I’ve always defined myself as a linguist. My A-levels were French, German, and English Literature, and my degree is in Chinese Studies. In looking for a career that would suit an aptitude for languages, I was banking on the idea that there would be some broad overlap at least between the grammar of human languages and the logical flow of programming languages. (I recently discovered that this is in fact true!)
I’ve just completed Week Eight of the _nology software development course, and I’ve found that the transition from natural languages to programming languages has been a positive delight. Programming languages, it turns out, have some features which natural languages just can’t offer.
Pronoun Precision Problems
Human languages are full of ambiguity. The “gay fanfiction dilemma” is a classic example. “She played with the hem of her skirt” is a semantically infuriating sentence, because the pronouns give us no useful information about how many people are involved in the interaction, or what their roles are.
Eschew Obfuscation, Espouse Elucidation
Lively, engaging prose can grab your attention and communicate exciting new ideas.
Notwithstanding the aforementioned, there remain innumerable indubitably inferior means by which novel concepts can be lost to pleonasm and prevarication, being delivered via constructions which, though grammatically valid, nevertheless create arbitrary linguistic obstacles, past which a reader has trouble getting.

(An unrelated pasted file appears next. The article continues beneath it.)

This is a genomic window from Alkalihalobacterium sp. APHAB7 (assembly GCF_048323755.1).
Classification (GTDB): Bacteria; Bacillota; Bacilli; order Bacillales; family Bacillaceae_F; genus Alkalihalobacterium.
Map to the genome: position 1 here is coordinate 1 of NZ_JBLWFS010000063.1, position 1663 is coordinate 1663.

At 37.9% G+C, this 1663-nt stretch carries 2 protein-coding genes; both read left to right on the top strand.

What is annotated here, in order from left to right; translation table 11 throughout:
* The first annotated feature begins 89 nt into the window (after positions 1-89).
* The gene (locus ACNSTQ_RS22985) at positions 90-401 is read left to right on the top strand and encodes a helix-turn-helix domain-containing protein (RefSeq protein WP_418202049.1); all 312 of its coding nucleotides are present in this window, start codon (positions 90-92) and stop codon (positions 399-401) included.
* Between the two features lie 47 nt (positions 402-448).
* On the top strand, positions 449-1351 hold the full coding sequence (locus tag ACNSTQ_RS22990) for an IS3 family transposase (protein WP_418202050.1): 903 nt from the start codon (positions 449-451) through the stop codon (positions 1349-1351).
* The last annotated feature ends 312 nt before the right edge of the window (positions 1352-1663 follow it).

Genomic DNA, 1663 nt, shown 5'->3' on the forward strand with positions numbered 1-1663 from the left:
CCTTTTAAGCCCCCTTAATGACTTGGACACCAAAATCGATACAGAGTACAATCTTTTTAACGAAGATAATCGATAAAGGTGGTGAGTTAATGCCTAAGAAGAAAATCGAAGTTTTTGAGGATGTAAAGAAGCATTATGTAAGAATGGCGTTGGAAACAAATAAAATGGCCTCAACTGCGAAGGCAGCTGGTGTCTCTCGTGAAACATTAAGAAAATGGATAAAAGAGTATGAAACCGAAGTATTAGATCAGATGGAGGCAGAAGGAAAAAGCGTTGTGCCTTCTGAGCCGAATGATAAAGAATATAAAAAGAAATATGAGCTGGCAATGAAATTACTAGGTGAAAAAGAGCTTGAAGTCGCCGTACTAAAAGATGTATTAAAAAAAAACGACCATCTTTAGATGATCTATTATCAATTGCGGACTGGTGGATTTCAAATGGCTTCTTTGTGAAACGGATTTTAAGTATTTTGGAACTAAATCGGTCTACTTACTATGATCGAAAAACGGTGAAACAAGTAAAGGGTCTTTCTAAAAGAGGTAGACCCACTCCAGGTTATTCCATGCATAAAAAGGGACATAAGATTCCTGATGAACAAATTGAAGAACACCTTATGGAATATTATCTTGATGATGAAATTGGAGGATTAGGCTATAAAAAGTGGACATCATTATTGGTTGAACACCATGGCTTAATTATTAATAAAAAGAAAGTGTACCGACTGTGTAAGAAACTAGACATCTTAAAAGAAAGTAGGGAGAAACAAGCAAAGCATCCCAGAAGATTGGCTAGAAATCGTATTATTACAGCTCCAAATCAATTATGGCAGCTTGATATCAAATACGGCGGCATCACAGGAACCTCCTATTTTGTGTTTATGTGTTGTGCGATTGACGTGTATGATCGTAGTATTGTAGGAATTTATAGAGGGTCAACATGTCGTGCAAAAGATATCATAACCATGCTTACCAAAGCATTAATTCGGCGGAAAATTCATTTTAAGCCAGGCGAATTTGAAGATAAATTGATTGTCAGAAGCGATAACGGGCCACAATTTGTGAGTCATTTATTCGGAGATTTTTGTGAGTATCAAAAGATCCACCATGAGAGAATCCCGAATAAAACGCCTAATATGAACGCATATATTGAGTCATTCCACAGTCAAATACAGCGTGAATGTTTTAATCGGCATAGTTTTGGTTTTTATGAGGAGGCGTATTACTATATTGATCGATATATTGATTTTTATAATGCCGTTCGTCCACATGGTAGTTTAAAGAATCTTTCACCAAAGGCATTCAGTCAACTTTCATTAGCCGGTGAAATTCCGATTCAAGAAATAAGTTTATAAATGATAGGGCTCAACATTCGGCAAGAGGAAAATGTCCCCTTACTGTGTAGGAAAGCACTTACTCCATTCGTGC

I’m a big fan of React’s “Failed to compile” message. If I write code which makes no sense to its primary audience—usually a browser—it simply won’t run, and usually it tells me exactly why.
In a well-structured project, there are so many layers of checks—IDE syntax error checkers, linting, unit tests, integration tests—that there is simply no way for basic, poorly thought-through nonsense to end up in production. And for complicated, carefully thought-through nonsense, we have pull requests and code reviews.
Natural languages would lose some of their finest features if rigorous checks and balances were in place. “Covfefe” would never have happened for a start. But strict syntax and clear logic are a linguist’s dream. They provide a solid foundation and a well-defined toolkit with which you can start building. You can publish an article even grammar if the is wrong, but you can’t run code if the syntax is anything less than perfect.
The Curse of Canon
Writing is like art; in that it has a peculiar tendency of gaining value by having a sustained impact over time. Fluent, idiomatic English owes much to authors from hundreds of years ago. It’s much harder to create a proverb, idiom or turn of phrase that resonates with people than to directly invoke some Shakespearean rhetorical flourish into your writing. Meanwhile, imitating archaic expressions from Old Testament writings is a much easier way to convey a sense of authority and grandeur than coining a neologism.
In a way, creative writing is “callback heaven”—the more you can reference how widely read you are in your writing, the more people will take you seriously. For programmers though, we only know “callback hell”—using outdated syntax from an inferior incarnation of a language is never going to be better than using the most up-to-date features it has to offer.
Learning to code with _nology is one of the best decisions I’ve ever made. As a linguist, it’s new, exciting and engaging. And as a budding junior developer, I’m learning a particular set of skills—skills which, thankfully, won’t make me a nightmare for anyone, but will help me add value to whoever I work for in the future.
Sorry, English, French, German and Chinese. I’m taken.